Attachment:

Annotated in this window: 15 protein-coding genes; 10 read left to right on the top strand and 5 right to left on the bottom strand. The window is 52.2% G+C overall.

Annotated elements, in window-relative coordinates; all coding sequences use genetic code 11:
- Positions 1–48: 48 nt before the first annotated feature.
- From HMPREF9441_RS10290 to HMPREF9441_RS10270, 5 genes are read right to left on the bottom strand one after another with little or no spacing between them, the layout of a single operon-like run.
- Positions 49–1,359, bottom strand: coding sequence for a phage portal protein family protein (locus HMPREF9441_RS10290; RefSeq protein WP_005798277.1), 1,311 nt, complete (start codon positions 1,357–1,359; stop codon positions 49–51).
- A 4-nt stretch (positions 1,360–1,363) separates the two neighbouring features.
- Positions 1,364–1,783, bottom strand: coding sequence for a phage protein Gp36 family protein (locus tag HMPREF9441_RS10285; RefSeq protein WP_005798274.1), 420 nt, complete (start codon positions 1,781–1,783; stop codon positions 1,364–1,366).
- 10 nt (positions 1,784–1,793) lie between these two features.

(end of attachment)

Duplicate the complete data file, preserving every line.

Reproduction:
Annotated in this window: 15 protein-coding genes; 10 read left to right on the top strand and 5 right to left on the bottom strand. The window is 52.2% G+C overall.

Annotated elements, in window-relative coordinates; all coding sequences use genetic code 11:
- Positions 1–48: 48 nt before the first annotated feature.
- From HMPREF9441_RS10290 to HMPREF9441_RS10270, 5 genes are read right to left on the bottom strand one after another with little or no spacing between them, the layout of a single operon-like run.
- Positions 49–1,359, bottom strand: coding sequence for a phage portal protein family protein (locus HMPREF9441_RS10290; RefSeq protein WP_005798277.1), 1,311 nt, complete (start codon positions 1,357–1,359; stop codon positions 49–51).
- A 4-nt stretch (positions 1,360–1,363) separates the two neighbouring features.
- Positions 1,364–1,783, bottom strand: coding sequence for a phage protein Gp36 family protein (locus tag HMPREF9441_RS10285; RefSeq protein WP_005798274.1), 420 nt, complete (start codon positions 1,781–1,783; stop codon positions 1,364–1,366).
- 10 nt (positions 1,784–1,793) lie between these two features.